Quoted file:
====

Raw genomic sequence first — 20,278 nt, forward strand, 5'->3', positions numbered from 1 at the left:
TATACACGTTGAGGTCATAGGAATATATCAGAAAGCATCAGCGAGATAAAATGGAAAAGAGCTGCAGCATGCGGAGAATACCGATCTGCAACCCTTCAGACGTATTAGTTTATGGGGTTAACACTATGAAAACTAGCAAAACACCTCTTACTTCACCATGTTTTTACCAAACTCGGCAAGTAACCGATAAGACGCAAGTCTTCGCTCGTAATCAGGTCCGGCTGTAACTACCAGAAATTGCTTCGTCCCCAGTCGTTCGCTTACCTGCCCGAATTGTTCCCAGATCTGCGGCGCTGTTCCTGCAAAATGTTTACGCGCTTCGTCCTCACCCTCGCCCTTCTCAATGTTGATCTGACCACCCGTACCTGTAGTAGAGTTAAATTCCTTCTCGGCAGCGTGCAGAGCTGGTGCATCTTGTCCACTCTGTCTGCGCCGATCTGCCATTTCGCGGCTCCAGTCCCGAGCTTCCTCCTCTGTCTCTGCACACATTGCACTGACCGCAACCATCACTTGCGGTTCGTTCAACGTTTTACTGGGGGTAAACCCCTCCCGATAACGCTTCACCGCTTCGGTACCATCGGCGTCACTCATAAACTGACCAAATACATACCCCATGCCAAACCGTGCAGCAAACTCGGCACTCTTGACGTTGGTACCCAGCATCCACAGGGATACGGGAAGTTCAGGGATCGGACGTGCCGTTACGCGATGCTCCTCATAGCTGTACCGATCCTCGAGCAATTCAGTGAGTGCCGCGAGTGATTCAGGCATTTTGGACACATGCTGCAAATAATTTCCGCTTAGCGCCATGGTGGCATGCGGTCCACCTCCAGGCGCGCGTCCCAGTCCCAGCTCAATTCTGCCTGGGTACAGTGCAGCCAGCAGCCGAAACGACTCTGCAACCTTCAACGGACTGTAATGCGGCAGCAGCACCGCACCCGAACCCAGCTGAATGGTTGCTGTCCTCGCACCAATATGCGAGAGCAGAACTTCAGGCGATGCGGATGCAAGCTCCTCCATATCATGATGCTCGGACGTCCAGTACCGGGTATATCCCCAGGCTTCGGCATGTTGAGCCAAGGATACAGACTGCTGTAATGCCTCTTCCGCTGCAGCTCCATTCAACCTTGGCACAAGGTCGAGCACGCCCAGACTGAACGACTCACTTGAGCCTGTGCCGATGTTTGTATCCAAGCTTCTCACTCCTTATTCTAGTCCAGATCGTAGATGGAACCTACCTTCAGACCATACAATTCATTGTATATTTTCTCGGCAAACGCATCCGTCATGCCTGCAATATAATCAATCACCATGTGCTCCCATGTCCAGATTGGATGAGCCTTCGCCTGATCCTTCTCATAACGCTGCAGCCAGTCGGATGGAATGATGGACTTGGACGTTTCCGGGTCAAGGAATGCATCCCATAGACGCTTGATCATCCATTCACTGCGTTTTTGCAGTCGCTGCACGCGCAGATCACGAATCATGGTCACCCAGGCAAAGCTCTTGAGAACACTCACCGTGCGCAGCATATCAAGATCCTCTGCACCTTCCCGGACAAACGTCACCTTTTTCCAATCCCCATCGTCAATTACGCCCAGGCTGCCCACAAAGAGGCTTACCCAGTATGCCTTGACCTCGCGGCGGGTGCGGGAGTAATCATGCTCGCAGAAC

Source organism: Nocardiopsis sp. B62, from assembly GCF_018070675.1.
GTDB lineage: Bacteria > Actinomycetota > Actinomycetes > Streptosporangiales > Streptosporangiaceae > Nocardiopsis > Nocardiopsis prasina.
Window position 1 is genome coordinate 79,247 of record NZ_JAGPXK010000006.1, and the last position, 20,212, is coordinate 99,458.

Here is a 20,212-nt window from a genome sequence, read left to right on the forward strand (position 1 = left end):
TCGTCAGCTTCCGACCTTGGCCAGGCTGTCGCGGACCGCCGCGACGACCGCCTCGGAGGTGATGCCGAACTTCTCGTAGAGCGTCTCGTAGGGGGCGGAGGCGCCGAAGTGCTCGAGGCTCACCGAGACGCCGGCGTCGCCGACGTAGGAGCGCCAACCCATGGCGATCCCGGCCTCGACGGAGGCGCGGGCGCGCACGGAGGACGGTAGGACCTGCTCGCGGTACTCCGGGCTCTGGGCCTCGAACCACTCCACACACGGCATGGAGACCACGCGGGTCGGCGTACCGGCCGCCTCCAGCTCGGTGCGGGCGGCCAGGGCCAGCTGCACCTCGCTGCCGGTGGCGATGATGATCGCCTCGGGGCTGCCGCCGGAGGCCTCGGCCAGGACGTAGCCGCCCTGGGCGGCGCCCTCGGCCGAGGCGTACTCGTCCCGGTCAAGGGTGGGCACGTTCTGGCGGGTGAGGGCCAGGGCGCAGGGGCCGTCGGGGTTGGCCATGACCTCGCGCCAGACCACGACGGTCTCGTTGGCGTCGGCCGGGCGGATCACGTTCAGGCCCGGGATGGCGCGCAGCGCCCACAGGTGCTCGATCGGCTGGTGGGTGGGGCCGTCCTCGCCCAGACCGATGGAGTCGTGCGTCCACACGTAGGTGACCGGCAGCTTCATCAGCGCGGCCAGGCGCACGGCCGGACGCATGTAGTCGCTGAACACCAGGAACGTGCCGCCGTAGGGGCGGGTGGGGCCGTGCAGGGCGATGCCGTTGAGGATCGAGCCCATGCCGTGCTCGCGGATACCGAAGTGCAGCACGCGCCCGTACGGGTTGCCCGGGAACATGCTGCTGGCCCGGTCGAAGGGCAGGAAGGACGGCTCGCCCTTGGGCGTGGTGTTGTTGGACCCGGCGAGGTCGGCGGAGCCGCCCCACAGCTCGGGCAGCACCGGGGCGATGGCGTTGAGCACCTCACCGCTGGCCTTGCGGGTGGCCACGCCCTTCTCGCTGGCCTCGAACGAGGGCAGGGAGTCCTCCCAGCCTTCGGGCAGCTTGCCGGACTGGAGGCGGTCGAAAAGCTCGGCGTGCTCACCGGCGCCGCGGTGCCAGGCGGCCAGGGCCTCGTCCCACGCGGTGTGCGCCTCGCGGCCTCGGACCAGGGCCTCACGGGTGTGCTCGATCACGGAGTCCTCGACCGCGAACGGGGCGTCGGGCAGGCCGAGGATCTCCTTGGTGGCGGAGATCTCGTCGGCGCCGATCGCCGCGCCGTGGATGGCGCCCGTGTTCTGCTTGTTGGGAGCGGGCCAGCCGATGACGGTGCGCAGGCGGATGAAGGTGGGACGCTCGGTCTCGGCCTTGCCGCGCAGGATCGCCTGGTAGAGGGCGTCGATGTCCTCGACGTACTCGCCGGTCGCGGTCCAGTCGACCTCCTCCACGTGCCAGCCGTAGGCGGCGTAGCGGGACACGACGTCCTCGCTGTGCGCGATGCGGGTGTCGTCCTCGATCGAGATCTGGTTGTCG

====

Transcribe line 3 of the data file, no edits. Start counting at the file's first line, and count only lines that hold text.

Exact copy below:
Source organism: Nocardiopsis sp. B62, from assembly GCF_018070675.1.